Breast Feeding Remains a Strong Protection against Infant Infections

Shagufta Sohail1, Kaneez Fatima1, Noshina Riaz1
1Assistant Professor, Department of Paediatrics, Yusra Medical and Dental College, Islamabad

Background: Breast feeding prevents infections in infants. Bottle-fed infants who are partially breast-fed or never breast-fed at all are at higher. The objectives of this study were to record the effect of exclusive breast feeding versus partial and never breast feeding on infections in infants and also to find an association of infection with type of feed, gestation and vaccination status in infants till six months of age.
Material and Methods: A total of 500 Infants were included in this cross-sectional study. Information regarding pattern of feeding and infections was obtained by verbal interview of mother and the questionnaire was filled by the study physician. The outcome evaluated was infections in infants till one year of age. Categorical comparisons were made using chi square test. A P value < 0.05 was considered statistically significant.
Results: Out of 500 infants, 59.4% were males. About 59.6% were exclusively breast-fed till 6 months of age, 31.2% were partially breast-fed and 9.2% were never breast-fed. In exclusively breast-fed group, 29.5% infants reported infections as compared to 40.4% in partial breast-fed group and 65.2% in never breast-fed infants (P < 0.000). Similarly, 40.6% of infants in exclusively breast-fed group, 55.1% in partial breast feed and 58.7% in the never breast-fed reported infections in 4-6 months of age, which was statistically significant (P = 0.003). There was no significant difference in infection rates among the three study groups in 7-9 (P=0.192) and 10 -12 months (P=0.42) of age.
Conclusion: Exclusive breast feeding till six months of age significantly reduces the risk of infections in infancy.
Key words: Exclusive breast feeding, Infant infections, Partial breast feeding

Breast milk is nature’s first gift to the newly born baby. World Health Organization (WHO) recommends breastfeeding within one hour after birth but currently only 50% of neonates are breast-fed in the first hour of life in the world.1,2 WHO recommends exclusive breast feeding till six months and it should be continued till two years of age as a part of mixed diet.3 However, only 37% of infants are exclusively breastfed till six months of age in developing countries.4 Duration of breast feeding is even shorter in developed countries. There are more chances of morbidity and mortality from different infections in infants who are not breast fed or are partially fed. If babies are breast fed according to global recommendations, 823,000 children could be saved each year.4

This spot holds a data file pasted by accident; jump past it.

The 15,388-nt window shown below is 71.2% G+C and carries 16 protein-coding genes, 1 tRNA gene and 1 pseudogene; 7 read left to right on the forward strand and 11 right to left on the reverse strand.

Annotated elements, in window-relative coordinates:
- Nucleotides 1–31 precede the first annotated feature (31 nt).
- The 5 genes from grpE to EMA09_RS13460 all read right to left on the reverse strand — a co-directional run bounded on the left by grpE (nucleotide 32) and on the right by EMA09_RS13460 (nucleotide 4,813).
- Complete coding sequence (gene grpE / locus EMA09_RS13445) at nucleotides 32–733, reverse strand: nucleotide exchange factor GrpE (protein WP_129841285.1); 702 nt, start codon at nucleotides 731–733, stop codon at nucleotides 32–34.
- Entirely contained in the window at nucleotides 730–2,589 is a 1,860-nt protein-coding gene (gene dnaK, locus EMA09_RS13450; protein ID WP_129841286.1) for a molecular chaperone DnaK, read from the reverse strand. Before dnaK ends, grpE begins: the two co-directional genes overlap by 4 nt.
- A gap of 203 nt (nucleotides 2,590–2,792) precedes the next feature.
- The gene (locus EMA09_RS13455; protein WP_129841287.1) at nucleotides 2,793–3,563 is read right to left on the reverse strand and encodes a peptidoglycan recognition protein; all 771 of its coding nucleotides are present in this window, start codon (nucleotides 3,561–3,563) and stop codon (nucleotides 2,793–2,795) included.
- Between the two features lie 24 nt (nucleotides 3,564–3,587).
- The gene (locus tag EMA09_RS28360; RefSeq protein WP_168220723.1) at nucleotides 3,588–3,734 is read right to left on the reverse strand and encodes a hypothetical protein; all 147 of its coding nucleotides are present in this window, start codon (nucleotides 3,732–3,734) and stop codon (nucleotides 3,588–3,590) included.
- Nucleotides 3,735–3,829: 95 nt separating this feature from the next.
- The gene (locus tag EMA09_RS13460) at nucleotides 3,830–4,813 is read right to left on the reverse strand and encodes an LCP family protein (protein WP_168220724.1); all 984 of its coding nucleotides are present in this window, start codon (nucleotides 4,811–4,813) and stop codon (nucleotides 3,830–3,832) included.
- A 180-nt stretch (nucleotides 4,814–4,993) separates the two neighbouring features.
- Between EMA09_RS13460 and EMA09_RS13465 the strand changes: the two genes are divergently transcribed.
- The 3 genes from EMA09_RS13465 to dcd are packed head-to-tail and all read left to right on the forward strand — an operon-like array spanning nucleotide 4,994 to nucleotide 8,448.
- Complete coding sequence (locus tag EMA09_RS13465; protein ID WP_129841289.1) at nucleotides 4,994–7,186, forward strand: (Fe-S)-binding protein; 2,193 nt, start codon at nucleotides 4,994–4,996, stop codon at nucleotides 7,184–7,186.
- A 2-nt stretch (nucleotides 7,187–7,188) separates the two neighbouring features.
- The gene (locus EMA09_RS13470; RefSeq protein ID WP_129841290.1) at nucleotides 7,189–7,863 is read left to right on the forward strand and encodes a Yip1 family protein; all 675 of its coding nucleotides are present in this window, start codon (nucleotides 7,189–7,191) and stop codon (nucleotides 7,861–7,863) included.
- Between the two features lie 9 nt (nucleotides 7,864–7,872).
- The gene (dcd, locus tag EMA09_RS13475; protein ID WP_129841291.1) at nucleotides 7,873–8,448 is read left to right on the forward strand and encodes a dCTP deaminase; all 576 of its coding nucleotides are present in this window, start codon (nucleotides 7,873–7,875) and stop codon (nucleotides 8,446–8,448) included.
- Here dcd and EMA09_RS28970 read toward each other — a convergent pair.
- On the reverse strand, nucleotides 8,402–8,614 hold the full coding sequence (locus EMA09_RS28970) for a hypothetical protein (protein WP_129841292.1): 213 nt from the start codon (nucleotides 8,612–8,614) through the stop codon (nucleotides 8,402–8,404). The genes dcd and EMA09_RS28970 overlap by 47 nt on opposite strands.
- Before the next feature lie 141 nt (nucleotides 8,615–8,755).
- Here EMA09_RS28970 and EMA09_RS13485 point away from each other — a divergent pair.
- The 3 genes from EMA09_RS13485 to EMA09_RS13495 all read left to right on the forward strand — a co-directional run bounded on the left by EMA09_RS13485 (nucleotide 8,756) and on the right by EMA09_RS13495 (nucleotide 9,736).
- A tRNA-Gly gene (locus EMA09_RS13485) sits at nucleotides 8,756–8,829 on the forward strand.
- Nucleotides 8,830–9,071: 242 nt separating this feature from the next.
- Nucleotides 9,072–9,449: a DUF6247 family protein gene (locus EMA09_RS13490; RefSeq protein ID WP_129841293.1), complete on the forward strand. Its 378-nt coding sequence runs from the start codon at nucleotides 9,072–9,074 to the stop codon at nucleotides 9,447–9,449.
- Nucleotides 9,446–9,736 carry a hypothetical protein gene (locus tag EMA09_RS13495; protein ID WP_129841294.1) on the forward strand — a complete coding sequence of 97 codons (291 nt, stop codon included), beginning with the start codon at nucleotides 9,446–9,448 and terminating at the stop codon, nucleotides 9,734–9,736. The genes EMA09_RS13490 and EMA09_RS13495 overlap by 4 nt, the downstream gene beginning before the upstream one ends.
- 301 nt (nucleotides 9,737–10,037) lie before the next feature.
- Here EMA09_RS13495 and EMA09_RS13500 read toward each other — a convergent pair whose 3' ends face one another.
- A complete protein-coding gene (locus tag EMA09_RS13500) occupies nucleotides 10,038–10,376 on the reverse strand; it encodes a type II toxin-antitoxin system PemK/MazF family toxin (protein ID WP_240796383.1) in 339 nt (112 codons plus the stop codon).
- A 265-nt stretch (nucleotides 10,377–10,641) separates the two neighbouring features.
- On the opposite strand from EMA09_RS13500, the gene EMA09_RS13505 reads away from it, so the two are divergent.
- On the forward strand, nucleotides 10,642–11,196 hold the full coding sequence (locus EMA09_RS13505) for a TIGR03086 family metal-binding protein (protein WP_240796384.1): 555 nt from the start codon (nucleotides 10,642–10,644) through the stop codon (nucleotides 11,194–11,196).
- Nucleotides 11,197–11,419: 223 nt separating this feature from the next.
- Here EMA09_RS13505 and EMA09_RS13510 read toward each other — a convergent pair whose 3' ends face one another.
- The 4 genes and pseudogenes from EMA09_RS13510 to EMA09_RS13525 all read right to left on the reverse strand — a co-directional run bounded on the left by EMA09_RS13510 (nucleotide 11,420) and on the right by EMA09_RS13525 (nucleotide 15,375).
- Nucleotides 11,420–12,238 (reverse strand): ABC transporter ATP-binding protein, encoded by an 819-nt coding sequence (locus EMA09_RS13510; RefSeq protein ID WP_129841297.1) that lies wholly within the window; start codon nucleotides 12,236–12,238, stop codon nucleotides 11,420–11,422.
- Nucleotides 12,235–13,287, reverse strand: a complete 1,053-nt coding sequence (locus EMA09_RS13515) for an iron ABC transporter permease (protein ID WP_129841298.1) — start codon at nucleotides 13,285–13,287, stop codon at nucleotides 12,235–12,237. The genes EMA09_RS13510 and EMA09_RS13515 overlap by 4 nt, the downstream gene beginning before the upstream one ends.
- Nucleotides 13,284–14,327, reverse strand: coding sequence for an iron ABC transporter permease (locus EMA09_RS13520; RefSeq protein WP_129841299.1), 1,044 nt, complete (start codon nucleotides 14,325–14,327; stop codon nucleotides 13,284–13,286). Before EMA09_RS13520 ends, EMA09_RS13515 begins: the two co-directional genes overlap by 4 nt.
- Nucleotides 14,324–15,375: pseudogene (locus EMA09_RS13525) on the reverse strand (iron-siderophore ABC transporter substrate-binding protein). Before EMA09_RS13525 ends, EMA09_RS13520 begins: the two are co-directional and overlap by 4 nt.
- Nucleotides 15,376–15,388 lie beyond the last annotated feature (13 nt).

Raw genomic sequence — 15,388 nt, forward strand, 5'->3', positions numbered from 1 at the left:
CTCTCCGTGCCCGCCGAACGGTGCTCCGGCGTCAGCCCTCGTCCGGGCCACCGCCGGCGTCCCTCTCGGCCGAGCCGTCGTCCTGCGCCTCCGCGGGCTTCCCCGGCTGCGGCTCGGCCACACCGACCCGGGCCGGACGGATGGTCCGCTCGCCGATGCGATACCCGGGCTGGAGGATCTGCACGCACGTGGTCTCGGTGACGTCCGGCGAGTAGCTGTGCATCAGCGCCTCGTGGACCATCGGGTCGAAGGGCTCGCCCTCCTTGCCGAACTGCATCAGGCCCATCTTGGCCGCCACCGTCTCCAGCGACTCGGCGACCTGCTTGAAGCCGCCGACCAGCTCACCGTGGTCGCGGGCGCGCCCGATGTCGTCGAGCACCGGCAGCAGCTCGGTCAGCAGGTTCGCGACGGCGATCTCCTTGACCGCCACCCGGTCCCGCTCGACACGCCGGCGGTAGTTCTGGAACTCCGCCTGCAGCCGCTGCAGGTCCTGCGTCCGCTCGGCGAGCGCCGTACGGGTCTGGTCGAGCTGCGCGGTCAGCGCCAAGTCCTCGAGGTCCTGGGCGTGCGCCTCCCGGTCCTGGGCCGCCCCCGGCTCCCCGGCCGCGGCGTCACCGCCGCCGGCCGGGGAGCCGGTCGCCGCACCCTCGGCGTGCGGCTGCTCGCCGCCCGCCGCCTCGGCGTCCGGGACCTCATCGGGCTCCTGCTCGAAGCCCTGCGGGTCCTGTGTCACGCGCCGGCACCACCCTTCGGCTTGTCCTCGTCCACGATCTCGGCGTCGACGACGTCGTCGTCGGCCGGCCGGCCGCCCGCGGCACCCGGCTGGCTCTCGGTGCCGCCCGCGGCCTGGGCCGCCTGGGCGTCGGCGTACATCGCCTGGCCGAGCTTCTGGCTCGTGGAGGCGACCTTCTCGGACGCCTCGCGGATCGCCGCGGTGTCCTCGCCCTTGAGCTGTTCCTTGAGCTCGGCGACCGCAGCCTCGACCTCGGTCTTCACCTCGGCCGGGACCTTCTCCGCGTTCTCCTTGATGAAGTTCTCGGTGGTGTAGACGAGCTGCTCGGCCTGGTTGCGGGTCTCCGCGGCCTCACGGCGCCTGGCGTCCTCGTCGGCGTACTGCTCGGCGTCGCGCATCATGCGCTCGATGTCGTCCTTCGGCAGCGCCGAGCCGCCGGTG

Breast feeding provides optimal nutrition to the growing infants in initial six months after birth.5 It helps in maturation of immune system and prevents infections.6 Breast feeding has an immediate protective effect against upper and lower respiratory tract infections, otitis media, diarrhea and urinary tract infection.7 Multiple studies in developing countries show that the risk of infections especially respiratory and diarrheal infections is increased with shorter duration of breast feeding. These studies considered different durations of exclusive breast feeding but did not study the duration and exclusiveness of breast feeding together. The objectives of this study were to record the effect of exclusive breast feeding versus partial and never breast feeding on infections in infants and also to find an association of infection with type of feed, gestation and vaccination status in infants till six months of age.

This was an observational cross-sectional study done in Yusra General Hospital at Pediatrics department from November 2017 till October 2018. Non-Probability convenient sampling technique was used for sample collection. Infants till two years of age reporting to the hospital with their mothers with various complaints were included. WHO calculator was used to calculate sample size of study. At 95% confidence interval, 5% absolute precision and anticipated population proportion assumed to be 50%, total sample size calculated was 384. However, data was collected from 500 subjects. Informed consent was taken from the mother and information regarding type of feeding and infections was obtained by verbal interview and was noted by the principal investigators.6 Infants with congenital anomalies, twin deliveries and those attending day care centers were excluded. The study was approved by the Ethics Committee of Yusra Medical and Dental College and Yusra General Hospital.
Mothers were asked about their education status, gestation and mode of delivery of the infant. Type of infant feeding till 6 months of age was categorized as ‘exclusive breast-fed’ for infants taking only breast milk. ‘Partial breast-fed’ included infants on breast feed along with formula feed or any other milk and ‘never breast-fed’ included infants who had not been fed on breast milk at all. Infants whose vaccination was complete according to expanded program of immunization (EPI) were said to be ‘fully vaccinated’, if they had missed few vaccines were labelled as ‘partially vaccinated’ and if they had received no vaccine as ‘not vaccinated’.
The outcome which was evaluated after different type of feeding was infections in infancy for which medical consultation was taken in first 3 months of life, at 4-6 months, 7-9 months and 10-12 months of age. Data was analyzed using SPSS version 23. Frequencies and percentages were calculated from descriptive variables. Categorical comparisons were made using Chi-square test with a P value < 0.05 considered statistically significant.

Of the 500 infants enrolled in the study, 297(59.4%) infants were male, 433 (86.6%) were born at full-term and 448 (89.6%) were fully-vaccinated. About 215 (43%) of the mothers were educated up to 10th grade. Table I shows the demographic characteristics of the study population. In this study, 298 (59.6%) infants were exclusive breast-fed while 156 (31.2%) were partial breast-fed.

Table I: Demographic characteristics of study population
n (%)
Gender of infant
297 (59.4)
203 (40.6)
Education of mother
21 (4.2)
215 (43)
92 (18.4)
102 (20.4)
70 (14)
44 (8.8)
433 (86.6)
23 (4.6)
Vaccination status of infant
448 89.6
44 (8.8)
8 (1.6)